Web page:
Diet & Nutrition: Diabetes Drift


Alarming new research shows that within two years of diagnosis, 91% of Canadians with Type 2 admit they’ve slipped back into bad habits

A recent national survey of 1,034 adults living with type 2 diabetes has focused attention on a worrying behavioral trend, which researchers call the ‘diabetes drift.’

The survey, conducted by Leger Marketing and funded by Bristol-Myers Squibb Canada and AstraZeneca Canada, found that a whopping 91 per cent of respondents admitted that they had ‘drifted’ from at least one of the 11 diabetes management behaviours recommended by the Canadian Diabetes Association (CDA).

Diabetes management behaviours recommended by the CDA:

– Don’t smoke
– Check your blood glucose levels regularly and keep them in your target range

– Keep your cholesterol and other blood fats in your target range

– Maintain a healthy weight
– Keep your blood pressure close to target level
– Take your medication as prescribed

– Manage your stress effectively

– Follow a balanced meal plan

– Be physically active
– Take care of your feet

– Regularly visit your dentist, eye care specialist (every one to two years) and doctor

Far from the occasional stress-free indulgence, those surveyed identified frustration/anger (45 per cent), guilt/embarrassment (36 per cent) and depression/sadness (32 per cent) as the feelings most closely associated with lapses in management behaviours. However, despite the propensity to ‘drift,’ 87 per cent of respondents believed that they were ‘managing their disease well’ and 94 per cent agreed that an active, healthy life is possible for those with type 2 diabetes.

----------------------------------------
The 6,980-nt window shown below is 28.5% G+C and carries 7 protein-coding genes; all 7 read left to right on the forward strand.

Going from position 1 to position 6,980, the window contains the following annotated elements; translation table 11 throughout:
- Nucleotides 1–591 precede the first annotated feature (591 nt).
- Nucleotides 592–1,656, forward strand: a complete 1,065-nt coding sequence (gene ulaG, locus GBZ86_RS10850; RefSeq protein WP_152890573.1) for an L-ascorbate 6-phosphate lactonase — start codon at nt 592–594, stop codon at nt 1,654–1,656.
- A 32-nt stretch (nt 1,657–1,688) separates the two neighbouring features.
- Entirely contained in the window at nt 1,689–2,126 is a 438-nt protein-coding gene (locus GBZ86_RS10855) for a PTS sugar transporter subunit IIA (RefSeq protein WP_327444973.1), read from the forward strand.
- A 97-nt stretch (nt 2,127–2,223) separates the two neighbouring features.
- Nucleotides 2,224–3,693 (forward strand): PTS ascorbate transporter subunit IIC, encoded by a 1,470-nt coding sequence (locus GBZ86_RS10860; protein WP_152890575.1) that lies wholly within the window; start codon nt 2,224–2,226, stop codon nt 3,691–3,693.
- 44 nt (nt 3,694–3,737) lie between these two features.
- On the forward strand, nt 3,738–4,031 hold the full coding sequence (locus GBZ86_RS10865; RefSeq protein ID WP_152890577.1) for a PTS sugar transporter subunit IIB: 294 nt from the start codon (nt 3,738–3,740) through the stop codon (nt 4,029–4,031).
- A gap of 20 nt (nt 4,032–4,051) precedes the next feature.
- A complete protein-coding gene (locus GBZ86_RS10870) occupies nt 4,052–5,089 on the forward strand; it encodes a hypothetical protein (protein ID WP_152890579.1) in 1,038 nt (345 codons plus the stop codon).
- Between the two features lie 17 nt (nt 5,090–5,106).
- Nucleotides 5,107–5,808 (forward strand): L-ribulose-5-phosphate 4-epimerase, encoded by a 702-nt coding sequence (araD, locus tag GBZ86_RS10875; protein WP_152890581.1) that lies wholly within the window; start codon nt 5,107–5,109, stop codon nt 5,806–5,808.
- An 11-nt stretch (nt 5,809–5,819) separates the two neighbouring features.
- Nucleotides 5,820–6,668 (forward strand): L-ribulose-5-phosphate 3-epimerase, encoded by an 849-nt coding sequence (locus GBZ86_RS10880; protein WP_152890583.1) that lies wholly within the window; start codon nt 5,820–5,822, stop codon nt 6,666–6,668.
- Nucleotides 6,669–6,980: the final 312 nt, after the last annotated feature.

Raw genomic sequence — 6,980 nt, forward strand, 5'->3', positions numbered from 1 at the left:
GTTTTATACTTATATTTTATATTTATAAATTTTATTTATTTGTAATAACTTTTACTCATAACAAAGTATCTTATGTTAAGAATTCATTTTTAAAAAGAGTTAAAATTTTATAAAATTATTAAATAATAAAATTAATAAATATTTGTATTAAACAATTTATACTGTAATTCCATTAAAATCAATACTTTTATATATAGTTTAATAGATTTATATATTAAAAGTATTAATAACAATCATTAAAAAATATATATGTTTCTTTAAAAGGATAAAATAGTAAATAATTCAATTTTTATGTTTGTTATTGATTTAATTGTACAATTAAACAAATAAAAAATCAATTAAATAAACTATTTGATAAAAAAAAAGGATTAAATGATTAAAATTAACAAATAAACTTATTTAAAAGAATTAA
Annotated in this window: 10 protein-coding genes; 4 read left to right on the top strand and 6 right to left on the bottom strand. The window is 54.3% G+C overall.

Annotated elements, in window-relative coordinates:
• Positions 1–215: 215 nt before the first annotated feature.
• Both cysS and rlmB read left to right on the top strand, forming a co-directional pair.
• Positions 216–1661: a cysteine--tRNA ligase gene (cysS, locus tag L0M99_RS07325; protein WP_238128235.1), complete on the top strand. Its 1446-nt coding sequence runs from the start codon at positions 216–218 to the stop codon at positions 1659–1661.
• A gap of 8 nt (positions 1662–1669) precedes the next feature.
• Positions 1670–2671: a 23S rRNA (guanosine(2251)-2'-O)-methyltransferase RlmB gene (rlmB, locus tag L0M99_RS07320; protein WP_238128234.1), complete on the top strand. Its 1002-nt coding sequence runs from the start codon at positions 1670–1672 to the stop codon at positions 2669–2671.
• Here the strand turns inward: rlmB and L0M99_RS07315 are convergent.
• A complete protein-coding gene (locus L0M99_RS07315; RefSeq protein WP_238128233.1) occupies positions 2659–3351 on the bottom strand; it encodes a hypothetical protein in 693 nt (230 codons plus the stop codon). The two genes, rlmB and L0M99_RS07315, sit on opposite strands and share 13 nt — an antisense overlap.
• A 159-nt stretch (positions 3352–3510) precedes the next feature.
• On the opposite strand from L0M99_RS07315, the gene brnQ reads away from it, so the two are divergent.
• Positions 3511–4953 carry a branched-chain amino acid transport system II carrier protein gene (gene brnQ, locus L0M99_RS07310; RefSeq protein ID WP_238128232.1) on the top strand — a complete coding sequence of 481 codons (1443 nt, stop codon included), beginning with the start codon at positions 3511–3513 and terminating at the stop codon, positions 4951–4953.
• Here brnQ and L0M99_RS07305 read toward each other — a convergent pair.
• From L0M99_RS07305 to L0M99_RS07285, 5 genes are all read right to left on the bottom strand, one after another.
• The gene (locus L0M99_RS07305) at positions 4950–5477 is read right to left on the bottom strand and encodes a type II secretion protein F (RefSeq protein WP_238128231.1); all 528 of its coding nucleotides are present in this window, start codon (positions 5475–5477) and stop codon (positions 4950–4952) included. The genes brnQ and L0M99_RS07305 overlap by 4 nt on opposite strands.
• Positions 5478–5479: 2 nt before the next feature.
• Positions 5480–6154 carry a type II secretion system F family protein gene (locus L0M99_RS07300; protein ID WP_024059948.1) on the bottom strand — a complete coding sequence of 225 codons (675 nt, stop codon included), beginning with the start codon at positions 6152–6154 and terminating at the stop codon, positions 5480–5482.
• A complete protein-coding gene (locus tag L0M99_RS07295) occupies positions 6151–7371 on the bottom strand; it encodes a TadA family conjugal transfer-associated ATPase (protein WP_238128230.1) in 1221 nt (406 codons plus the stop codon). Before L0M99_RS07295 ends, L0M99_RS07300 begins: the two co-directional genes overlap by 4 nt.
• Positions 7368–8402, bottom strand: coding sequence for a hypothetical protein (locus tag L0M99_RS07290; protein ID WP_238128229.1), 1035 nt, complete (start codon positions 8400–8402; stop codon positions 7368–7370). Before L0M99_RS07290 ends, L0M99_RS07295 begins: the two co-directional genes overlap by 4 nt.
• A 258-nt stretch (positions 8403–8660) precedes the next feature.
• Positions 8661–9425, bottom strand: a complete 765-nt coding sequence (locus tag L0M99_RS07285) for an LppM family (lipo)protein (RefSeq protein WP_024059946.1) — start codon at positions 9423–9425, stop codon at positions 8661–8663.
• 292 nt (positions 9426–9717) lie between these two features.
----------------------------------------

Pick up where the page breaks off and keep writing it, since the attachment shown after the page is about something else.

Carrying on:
The shift from healthy to unhealthy behaviours usually occurred approximately 21 months after diagnosis and the behaviours most commonly affected were: following a balanced meal plan, being physically active and managing stress.

‘There are two contexts in which people drift,’ explains Dr. Stewart Harris, lead investigator for the National Diabetes Management Strategy, who holds the CDA Chair in Diabetes Management at the Schulich School of Medicine & Dentistry.

The first results from the motivational effect of diagnosis. For people who have known for some time that their weight, diet and/or physical inactivity posed serious health risks, ‘diagnosis serves as a wake-up call.’ Over time, ‘as the impact of a person’s diagnosis fades, so does their resolve to eat healthier and exercise.’

To combat this backslide, Dr. Harris recommends establishing a household plan, including a healthier diet and realistic exercise goals. Often, prompted by recent diagnosis, people will decide to purchase a gym membership or adopt a strict fitness regimen. ‘Physical activity should be entertaining,’ says Dr. Harris. If you never enjoyed the gym, try something different. Extend your daily dog walking or take up a sport you enjoyed in your youth.

Drifting can also occur due to a relaxation of sugar control as their diabetes worsens. ‘People balk at the additional therapies [such as insulin] that may become necessary as the disease progresses,’ explains Dr. Harris.

The annoyance or hardship associated with more elaborate treatments should however, be weighed against the health risks of drifting. ‘Heart disease and stroke account for 80 per cent of diabetes-related deaths,’ notes Dr. Harris, ‘and there is very concrete evidence that if people don’t manage their disease it increases their chance of developing further complications.’

These complications include: eye disease, eventually resulting in blindness; kidney disease, progressing to kidney failure; and loss of sensation, particularly in the feet, which is a major cause of non-traumatic amputation.

Diabetes is the third most frequently diagnosed disease in Canada and according to the CDA, by 2010 experts anticipate that three million Canadians will have the disease, with type 2 diabetes making up 90 per cent of diagnoses.

While damage done by drifting cannot be reversed, Dr. Harris emphasizes that ‘intervention at any stage will make a difference,’ reducing the risk of further degeneration.

 –Evan Rosser